Two summers ago, I went to Guatemala and I realized the people there are very different from the people in America. Not in the sense that they look different, live in extreme poverty, and quite literally have next to nothing. No. It was a ‘different’ that made me forget all of that. It was a ‘different’ that made me reflect on my own home - where our streets are not poverty stricken and even those who are in poverty have more than these people. It was a different that made me realize how much we actually don’t have.
When I stepped outside the airport in Guatemala City, I expected something like the airport in Chicago or Detroit. Big, very established, and clean. I was shocked when I saw an extreme opposite: buildings crumbling, trash everywhere, and people with no homes lingering (but not begging). As I got deeper into the small cities of Guatemala, I began to realize that these people had nothing. They were fortunate if they could get a ride into a bigger city for work – very fortunate if they had their own transportation. Families of eight were living in a one-room home with one, maybe two beds. This shocking reality isn’t what had the most impact on me, though. It was the amount of joy these people had with how little they had. It was the amount of kindness they had with one another and strangers like myself.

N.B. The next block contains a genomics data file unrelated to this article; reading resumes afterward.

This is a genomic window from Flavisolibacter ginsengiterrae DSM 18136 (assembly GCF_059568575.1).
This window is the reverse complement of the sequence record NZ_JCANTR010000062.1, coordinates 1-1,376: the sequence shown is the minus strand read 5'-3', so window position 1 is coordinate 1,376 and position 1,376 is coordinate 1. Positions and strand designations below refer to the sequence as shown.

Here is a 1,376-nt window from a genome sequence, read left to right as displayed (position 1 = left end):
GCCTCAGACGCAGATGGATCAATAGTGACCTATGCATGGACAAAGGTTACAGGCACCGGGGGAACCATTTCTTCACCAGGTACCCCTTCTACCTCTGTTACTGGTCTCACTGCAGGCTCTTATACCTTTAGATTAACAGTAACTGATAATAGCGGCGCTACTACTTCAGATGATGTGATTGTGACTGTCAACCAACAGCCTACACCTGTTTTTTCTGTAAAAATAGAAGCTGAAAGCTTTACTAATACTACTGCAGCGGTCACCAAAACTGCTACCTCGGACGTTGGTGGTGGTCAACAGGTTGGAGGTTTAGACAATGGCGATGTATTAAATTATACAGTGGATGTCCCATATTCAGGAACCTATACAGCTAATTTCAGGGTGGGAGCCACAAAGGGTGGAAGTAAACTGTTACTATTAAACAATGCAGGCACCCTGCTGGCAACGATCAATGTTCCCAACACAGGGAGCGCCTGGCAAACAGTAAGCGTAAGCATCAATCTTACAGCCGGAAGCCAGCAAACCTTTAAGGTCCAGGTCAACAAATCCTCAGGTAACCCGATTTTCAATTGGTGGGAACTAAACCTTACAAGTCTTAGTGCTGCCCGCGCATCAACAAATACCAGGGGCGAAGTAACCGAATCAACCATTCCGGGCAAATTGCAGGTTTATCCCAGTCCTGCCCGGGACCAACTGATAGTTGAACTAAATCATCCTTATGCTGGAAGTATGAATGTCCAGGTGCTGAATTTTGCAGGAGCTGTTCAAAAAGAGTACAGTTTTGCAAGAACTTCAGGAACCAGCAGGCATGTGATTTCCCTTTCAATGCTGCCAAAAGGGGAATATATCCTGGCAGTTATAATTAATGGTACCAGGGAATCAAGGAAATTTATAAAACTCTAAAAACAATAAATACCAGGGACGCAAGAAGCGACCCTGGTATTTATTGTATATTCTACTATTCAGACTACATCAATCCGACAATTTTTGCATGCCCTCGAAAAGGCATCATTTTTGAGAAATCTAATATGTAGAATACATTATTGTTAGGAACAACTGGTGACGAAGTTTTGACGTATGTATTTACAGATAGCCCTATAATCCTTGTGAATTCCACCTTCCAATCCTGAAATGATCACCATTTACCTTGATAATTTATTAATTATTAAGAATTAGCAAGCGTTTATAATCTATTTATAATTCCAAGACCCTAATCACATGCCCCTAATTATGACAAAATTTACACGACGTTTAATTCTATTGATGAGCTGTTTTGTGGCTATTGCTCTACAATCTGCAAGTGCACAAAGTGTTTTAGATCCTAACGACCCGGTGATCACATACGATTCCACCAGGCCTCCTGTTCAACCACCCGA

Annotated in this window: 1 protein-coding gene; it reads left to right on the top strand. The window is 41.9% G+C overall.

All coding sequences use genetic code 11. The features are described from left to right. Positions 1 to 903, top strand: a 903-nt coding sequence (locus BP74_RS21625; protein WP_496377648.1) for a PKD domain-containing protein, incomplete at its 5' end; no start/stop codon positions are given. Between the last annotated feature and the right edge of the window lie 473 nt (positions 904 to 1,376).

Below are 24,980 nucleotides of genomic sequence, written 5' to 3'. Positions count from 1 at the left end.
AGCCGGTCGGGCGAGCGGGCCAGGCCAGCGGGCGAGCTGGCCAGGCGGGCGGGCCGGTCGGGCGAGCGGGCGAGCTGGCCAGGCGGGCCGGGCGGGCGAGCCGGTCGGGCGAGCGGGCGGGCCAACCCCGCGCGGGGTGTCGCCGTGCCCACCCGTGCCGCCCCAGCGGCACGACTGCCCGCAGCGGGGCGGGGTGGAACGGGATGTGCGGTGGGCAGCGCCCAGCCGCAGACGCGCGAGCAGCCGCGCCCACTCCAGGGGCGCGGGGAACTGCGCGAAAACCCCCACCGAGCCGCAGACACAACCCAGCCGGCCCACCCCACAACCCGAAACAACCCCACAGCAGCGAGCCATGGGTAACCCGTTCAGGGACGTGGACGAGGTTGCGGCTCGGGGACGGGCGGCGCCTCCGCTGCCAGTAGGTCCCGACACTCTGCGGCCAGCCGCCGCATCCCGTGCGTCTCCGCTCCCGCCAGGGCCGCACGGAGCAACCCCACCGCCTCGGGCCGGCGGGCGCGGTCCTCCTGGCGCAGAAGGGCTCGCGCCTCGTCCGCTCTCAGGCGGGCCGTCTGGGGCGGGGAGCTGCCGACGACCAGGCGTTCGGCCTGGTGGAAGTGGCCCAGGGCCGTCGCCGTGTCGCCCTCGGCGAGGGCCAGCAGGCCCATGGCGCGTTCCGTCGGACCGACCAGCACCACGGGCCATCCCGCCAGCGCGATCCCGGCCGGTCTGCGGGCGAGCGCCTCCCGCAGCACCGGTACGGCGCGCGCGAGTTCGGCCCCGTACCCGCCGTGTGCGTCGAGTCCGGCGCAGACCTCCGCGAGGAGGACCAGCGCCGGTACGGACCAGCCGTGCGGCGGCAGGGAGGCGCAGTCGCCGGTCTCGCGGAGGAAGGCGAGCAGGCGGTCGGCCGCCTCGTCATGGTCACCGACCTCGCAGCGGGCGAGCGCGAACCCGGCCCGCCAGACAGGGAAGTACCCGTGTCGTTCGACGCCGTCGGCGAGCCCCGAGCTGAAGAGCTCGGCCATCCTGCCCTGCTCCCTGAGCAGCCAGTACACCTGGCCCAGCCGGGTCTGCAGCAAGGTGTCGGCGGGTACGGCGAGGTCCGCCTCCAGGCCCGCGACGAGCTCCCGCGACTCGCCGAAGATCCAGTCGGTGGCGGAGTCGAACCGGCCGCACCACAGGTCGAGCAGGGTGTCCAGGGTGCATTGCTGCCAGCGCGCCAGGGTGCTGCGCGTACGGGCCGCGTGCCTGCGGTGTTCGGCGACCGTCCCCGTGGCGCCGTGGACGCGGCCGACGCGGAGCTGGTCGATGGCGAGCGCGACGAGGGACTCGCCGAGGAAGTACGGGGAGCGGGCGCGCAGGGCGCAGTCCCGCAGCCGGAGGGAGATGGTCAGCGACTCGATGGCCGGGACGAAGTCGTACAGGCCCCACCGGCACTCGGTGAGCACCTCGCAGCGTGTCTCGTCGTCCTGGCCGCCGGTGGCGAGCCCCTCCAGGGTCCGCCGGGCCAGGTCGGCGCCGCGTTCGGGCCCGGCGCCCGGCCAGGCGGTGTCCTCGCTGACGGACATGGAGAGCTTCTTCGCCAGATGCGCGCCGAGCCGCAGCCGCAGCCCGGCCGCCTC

I could not walk passed someone on the streets of Guatemala without them grinning from ear to ear and genuinely saying, “Hola”. These people extended such kindness in every situation, whether it be helping others with something, just speaking wi